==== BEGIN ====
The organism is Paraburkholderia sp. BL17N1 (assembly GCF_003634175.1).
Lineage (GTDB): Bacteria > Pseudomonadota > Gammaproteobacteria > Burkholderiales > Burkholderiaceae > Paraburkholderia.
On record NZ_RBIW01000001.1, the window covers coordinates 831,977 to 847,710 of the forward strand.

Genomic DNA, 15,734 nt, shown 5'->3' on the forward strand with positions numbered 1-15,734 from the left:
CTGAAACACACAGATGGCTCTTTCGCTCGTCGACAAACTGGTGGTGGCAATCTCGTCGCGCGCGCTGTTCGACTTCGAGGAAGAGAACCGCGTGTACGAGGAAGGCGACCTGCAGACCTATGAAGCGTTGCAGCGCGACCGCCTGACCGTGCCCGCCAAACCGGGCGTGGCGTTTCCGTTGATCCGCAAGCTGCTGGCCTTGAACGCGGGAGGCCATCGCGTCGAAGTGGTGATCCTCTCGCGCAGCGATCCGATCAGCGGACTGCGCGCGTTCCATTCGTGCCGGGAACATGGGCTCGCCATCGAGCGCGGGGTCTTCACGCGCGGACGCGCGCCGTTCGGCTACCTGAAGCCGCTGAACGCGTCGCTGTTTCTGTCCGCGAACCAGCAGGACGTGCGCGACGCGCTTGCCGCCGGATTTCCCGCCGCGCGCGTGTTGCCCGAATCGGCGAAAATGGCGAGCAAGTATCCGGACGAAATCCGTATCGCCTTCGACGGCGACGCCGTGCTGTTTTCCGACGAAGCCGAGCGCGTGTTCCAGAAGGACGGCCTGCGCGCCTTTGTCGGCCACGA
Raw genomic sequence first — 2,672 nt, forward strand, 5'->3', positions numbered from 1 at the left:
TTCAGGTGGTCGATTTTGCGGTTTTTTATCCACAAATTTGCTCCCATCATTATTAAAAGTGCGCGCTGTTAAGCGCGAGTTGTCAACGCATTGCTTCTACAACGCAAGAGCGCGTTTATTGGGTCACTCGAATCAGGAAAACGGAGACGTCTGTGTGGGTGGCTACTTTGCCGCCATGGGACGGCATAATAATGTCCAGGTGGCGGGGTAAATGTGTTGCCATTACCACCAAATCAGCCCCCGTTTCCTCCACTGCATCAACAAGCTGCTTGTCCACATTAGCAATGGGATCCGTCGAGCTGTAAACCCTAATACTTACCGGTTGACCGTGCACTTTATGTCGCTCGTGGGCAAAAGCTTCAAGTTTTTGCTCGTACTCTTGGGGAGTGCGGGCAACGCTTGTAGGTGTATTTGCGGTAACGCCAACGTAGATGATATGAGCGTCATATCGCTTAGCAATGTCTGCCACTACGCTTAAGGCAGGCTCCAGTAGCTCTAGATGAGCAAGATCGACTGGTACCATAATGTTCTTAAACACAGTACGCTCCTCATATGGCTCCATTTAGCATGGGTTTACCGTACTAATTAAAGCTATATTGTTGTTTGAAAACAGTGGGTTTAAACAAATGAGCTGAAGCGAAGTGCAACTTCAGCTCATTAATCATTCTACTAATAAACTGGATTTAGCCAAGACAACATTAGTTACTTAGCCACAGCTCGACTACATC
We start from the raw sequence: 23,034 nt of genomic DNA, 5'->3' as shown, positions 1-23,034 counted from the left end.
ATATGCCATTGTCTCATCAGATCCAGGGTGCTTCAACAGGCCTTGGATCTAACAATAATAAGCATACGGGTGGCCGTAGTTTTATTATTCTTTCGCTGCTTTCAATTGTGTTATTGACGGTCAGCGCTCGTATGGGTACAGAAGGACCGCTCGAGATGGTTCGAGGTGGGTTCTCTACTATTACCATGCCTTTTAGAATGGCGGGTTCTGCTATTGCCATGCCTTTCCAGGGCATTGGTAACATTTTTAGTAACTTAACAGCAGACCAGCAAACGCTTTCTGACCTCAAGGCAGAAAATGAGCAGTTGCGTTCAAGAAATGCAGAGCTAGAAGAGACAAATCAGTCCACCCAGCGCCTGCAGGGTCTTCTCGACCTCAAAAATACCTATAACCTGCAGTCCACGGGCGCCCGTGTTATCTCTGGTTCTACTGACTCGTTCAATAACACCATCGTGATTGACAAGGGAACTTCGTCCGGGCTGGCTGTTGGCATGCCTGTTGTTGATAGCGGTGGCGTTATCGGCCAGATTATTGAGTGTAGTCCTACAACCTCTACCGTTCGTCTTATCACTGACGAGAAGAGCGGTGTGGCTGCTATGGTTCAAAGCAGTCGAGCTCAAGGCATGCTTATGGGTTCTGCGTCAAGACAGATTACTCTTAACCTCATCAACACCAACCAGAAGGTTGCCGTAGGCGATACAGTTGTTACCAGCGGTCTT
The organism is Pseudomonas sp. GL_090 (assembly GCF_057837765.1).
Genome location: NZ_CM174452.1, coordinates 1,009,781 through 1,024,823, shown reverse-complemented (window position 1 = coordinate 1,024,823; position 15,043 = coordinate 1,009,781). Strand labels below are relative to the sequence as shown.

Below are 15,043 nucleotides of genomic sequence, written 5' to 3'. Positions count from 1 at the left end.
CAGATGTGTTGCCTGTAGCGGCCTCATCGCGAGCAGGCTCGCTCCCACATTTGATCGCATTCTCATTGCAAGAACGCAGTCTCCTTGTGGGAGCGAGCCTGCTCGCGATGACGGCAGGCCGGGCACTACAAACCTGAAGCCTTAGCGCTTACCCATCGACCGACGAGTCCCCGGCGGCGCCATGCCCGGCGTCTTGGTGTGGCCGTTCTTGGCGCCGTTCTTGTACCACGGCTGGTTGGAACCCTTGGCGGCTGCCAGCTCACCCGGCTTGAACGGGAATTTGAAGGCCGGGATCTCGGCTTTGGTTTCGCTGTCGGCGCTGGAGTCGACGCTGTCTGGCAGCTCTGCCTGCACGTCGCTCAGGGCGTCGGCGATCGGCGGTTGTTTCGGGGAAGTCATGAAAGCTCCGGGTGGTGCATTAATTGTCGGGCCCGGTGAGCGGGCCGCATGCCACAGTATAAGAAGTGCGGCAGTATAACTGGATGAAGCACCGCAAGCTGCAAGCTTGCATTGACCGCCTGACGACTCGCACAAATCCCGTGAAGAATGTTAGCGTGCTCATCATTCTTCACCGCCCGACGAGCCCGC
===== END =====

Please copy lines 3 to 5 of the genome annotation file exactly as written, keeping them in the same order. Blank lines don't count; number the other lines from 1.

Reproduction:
On record NZ_RBIW01000001.1, the window covers coordinates 831,977 to 847,710 of the forward strand.

Genomic DNA, 15,734 nt, shown 5'->3' on the forward strand with positions numbered 1-15,734 from the left:
CTGAAACACACAGATGGCTCTTTCGCTCGTCGACAAACTGGTGGTGGCAATCTCGTCGCGCGCGCTGTTCGACTTCGAGGAAGAGAACCGCGTGTACGAGGAAGGCGACCTGCAGACCTATGAAGCGTTGCAGCGCGACCGCCTGACCGTGCCCGCCAAACCGGGCGTGGCGTTTCCGTTGATCCGCAAGCTGCTGGCCTTGAACGCGGGAGGCCATCGCGTCGAAGTGGTGATCCTCTCGCGCAGCGATCCGATCAGCGGACTGCGCGCGTTCCATTCGTGCCGGGAACATGGGCTCGCCATCGAGCGCGGGGTCTTCACGCGCGGACGCGCGCCGTTCGGCTACCTGAAGCCGCTGAACGCGTCGCTGTTTCTGTCCGCGAACCAGCAGGACGTGCGCGACGCGCTTGCCGCCGGATTTCCCGCCGCGCGCGTGTTGCCCGAATCGGCGAAAATGGCGAGCAAGTATCCGGACGAAATCCGTATCGCCTTCGACGGCGACGCCGTGCTGTTTTCCGACGAAGCCGAGCGCGTGTTCCAGAAGGACGGCCTGCGCGCCTTTGTCGGCCACGA